The Fort Bragg City Council is debating changing the name of the city, borrowed from a Confederate general who allegedly owned more than 100 slaves, as national protests against racial injustice and police brutality continue.
City Council members considered putting the issue on the ballot in November, but instead Mayor Will Lee chose to create a commission to study a possible name change.
THE STATUE OF THE ULYSSES GRANT WAS TAKEN IN SAN FRANCISCO
The coastal city of Northern California, located in Mendocino County, was named after Confederate General Braxton Bragg in 1857 before the Civil War. The military post was established to maintain control of the Mendocino Indian reservation.
Statues of Confederate soldiers and other public figures were demolished and protested as historical symbols of racism after George Floyd’s death in May. Floyd, an unarmed black man, died in police custody after a former Minneapolis police officer knelt on his neck for more than eight minutes.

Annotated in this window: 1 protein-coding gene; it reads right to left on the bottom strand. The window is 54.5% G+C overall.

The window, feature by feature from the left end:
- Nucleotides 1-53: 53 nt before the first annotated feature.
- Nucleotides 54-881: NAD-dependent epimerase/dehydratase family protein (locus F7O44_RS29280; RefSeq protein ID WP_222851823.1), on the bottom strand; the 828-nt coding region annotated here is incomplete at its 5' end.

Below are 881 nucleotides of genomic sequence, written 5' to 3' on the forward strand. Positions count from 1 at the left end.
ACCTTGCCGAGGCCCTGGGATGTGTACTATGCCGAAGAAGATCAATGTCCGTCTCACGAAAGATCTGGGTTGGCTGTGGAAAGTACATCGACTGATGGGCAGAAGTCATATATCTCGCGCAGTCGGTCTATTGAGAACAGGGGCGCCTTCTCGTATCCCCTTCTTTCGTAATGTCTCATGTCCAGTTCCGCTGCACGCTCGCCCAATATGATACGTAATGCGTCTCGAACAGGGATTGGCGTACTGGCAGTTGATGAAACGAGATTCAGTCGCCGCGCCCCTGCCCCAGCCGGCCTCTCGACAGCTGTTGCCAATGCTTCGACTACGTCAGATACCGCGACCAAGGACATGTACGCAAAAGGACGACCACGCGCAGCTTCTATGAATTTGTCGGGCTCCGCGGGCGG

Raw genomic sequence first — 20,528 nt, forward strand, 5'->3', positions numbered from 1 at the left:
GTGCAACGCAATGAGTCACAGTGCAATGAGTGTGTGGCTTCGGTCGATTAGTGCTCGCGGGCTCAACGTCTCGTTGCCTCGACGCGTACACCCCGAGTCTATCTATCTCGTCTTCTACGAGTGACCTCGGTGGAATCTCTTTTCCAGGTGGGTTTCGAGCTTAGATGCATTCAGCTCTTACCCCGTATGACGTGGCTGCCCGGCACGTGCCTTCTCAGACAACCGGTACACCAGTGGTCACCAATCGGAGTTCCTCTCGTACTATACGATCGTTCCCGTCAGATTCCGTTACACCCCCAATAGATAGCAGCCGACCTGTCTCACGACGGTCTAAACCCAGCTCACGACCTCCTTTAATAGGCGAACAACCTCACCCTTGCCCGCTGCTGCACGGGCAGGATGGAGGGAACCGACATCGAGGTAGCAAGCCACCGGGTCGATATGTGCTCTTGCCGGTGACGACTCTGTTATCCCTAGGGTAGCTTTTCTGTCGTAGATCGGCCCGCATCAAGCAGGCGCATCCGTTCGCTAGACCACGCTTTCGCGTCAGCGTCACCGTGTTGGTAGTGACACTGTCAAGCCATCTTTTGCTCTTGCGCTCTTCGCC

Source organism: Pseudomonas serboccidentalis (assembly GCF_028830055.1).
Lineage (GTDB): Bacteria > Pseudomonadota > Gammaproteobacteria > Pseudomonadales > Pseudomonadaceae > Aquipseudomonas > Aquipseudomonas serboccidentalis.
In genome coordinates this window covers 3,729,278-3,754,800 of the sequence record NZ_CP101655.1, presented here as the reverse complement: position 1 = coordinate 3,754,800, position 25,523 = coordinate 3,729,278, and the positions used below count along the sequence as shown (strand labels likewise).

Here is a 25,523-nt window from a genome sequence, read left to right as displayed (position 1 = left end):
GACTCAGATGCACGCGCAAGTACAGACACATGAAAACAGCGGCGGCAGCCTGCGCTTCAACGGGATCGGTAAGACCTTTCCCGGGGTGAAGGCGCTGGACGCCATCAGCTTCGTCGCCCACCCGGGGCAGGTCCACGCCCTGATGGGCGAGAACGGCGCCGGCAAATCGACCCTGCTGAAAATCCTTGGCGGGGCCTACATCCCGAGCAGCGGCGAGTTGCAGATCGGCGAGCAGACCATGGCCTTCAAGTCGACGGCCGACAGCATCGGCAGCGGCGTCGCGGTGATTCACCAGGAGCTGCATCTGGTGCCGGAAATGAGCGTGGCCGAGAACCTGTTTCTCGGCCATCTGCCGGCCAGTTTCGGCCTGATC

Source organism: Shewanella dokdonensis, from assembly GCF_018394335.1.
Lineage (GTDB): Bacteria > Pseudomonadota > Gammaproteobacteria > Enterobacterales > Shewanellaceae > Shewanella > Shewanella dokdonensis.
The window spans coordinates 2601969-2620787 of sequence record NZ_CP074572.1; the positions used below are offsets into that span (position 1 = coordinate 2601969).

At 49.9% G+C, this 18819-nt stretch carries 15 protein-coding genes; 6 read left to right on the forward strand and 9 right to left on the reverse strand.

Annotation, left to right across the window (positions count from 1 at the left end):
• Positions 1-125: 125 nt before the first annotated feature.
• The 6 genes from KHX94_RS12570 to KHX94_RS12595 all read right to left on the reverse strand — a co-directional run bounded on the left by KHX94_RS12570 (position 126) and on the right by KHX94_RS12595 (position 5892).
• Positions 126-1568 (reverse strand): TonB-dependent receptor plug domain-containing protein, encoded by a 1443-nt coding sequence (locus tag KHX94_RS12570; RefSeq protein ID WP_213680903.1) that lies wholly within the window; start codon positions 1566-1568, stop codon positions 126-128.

Fort Bragg city staff said in a memo to City Hall that they could also choose to rededicate the city to different Braggs: the British William Henry Bragg and William Lawrence Bragg, a father-son team who won the Nobel Prize for Physics from 1915.
General Bragg’s name is also found at one of the largest military bases in the world in North Carolina, called Fort Bragg.
President Trump has called on Republicans to oppose the shifting military bases named in honor of Confederate leaders, but some party leaders, including Rep. Kevin McCarthy and Senator Mitch McConnell, have said they are open to the idea.
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Associated Press contributed to this report.